Wednesday, November 4, 2009

Several YA authors, including myself, Zetta Elliott, Sara Ryan, and Kekla Magoon, share our thoughts on "mean girls" in YA literature (as well as popular media) in this post on Chasing Ray. Here are a few quotes:

"Mean girls versus good girls is black versus white. It’s anti-heroine versus heroine. It’s a game, and someone will win. Maybe it’s just me, maybe it’s my age, but I grow increasingly interested, as I read and write, in the shades of gray, and what they teach us." --Beth Kephart

"I think one of the limitations of some feminist movements and/or thinkers is the refusal to acknowledge that women aren’t monolithic; they don’t all share the same values or goals, and there’s no automatic instinct for female solidarity that kicks in whenever one of us is in trouble (women of color learned this very early on when dealing with white middle-class feminists; queer women know this about straight women, etc.)." --Zetta Elliott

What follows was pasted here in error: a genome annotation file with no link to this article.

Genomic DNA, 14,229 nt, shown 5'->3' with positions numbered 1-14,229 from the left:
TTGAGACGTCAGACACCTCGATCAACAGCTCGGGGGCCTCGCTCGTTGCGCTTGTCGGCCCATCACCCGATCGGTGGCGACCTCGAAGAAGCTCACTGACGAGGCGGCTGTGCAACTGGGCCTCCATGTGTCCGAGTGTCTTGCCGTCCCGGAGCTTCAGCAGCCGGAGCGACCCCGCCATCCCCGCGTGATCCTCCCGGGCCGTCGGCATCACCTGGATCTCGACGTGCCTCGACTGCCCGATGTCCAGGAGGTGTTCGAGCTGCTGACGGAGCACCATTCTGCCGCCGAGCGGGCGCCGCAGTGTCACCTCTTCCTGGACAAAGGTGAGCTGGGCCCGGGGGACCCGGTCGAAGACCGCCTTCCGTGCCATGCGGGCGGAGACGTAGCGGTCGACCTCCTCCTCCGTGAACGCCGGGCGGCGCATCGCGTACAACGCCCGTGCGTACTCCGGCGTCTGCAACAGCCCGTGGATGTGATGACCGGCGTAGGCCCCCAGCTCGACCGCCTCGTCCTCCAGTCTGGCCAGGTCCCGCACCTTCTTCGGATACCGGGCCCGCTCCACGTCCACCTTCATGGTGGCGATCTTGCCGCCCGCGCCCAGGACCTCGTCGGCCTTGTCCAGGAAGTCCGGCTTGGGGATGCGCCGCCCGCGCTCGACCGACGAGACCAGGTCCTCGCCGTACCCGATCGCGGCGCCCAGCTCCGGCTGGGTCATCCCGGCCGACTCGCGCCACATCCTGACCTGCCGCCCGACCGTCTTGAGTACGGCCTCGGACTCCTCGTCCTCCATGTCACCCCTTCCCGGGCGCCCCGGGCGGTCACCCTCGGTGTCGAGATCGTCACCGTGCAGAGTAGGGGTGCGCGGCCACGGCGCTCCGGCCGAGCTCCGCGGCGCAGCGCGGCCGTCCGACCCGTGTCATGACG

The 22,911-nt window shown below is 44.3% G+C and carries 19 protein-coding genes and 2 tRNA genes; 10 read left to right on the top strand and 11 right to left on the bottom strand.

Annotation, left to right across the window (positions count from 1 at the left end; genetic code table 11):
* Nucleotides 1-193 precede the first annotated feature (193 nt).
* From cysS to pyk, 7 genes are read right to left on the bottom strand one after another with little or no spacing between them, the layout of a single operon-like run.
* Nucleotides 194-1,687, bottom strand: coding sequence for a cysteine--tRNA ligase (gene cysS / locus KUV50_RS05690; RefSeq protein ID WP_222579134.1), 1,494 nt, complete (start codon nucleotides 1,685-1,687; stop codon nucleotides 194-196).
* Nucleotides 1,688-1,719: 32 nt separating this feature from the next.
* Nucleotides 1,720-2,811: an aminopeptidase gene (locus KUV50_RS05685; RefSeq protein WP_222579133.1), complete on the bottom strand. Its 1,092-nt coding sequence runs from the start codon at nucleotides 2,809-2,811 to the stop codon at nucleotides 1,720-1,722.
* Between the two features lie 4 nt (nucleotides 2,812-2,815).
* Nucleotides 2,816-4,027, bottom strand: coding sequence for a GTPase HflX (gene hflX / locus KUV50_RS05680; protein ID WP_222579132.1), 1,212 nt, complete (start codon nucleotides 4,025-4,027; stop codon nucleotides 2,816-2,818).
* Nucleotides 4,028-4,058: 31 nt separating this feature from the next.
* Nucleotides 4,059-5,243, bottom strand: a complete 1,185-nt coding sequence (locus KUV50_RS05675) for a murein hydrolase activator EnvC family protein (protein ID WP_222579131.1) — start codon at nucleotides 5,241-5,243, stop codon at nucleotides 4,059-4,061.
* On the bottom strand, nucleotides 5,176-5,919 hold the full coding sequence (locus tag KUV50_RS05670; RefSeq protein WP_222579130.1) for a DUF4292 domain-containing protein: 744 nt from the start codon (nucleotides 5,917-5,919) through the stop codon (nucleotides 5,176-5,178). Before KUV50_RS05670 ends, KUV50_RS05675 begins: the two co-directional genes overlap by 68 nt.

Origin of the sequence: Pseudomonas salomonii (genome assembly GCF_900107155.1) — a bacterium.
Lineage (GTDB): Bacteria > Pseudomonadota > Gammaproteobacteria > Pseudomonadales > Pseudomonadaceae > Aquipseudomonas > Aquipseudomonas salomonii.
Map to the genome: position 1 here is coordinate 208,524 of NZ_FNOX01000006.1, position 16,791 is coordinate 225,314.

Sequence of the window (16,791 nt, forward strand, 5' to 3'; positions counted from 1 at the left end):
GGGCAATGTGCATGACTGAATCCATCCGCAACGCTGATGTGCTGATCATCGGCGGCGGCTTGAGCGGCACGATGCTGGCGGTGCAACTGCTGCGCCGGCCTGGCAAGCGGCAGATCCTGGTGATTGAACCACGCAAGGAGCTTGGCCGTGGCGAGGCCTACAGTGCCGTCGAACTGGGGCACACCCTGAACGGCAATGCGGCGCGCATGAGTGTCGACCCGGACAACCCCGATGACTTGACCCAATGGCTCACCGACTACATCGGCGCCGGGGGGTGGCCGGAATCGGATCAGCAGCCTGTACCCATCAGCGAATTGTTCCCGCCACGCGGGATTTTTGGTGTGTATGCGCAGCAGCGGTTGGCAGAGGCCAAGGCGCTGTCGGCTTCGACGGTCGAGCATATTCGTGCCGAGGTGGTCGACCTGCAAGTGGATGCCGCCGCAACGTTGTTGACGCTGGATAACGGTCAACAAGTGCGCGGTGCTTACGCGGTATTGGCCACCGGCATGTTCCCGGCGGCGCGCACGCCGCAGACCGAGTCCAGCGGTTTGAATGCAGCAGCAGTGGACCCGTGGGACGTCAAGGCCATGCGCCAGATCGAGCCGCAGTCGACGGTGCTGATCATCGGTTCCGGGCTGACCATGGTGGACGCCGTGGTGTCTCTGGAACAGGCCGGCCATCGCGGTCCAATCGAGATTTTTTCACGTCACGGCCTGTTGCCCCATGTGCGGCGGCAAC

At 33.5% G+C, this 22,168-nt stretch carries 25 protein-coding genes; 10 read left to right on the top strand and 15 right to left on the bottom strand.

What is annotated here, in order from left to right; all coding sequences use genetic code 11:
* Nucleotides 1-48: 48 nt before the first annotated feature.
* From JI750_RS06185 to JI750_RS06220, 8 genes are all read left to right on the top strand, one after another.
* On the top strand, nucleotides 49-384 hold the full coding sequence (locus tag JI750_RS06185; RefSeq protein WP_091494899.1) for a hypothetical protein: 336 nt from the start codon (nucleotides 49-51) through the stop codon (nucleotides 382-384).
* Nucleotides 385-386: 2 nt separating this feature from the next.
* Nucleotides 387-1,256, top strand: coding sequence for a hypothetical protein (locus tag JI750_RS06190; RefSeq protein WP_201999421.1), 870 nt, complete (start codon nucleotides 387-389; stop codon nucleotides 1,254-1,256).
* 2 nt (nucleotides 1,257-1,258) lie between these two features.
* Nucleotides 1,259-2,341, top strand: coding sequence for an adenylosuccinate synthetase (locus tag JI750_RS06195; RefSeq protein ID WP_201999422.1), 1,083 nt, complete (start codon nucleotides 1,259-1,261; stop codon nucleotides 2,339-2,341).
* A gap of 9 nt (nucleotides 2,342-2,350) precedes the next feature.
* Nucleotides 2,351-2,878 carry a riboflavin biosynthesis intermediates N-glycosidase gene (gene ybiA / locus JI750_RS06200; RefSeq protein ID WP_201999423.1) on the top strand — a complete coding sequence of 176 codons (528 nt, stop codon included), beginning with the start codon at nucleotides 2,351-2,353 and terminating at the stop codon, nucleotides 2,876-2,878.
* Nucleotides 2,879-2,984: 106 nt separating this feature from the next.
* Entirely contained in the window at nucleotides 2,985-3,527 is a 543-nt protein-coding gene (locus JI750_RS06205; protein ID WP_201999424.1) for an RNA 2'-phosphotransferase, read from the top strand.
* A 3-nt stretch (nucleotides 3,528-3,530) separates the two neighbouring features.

"I KNOW that most tortured awesome girls will go off into their adult lives and recover, and grow wings and leave the stupid mean girls in a cloud of dust. Most girls won't won't upturn the social order of the lunchroom, so much as they'll outgrow it. It WILL make them stronger in some cases, but slowly, quietly." --Laurel Snyder

"These stories don't typically appeal to me, at least when they're glorifying the mean girls as heroines or role models. I connect with the stories that take the point of view of someone who falls on the outside of these sorts of cliques, and/or suffers on their margins. I do think the archetypal "mean girl" character reflects reality, but only a slice of it. So does the idea of popular girl cliques who step on others in the quest for...whatever it is they're truly after, be it popularity, the illusion of control over their lives, or the lives of others, or simply the heady assurance that they have something other people want. Where I see meanness, I see weakness, and those aren't characters I want to get close to, though they can serve a story in myriad ways." --Kekla Magoon

Go and check out the post; all of the answers are thought-provoking. What do you think about the "mean girls" phenomenon?

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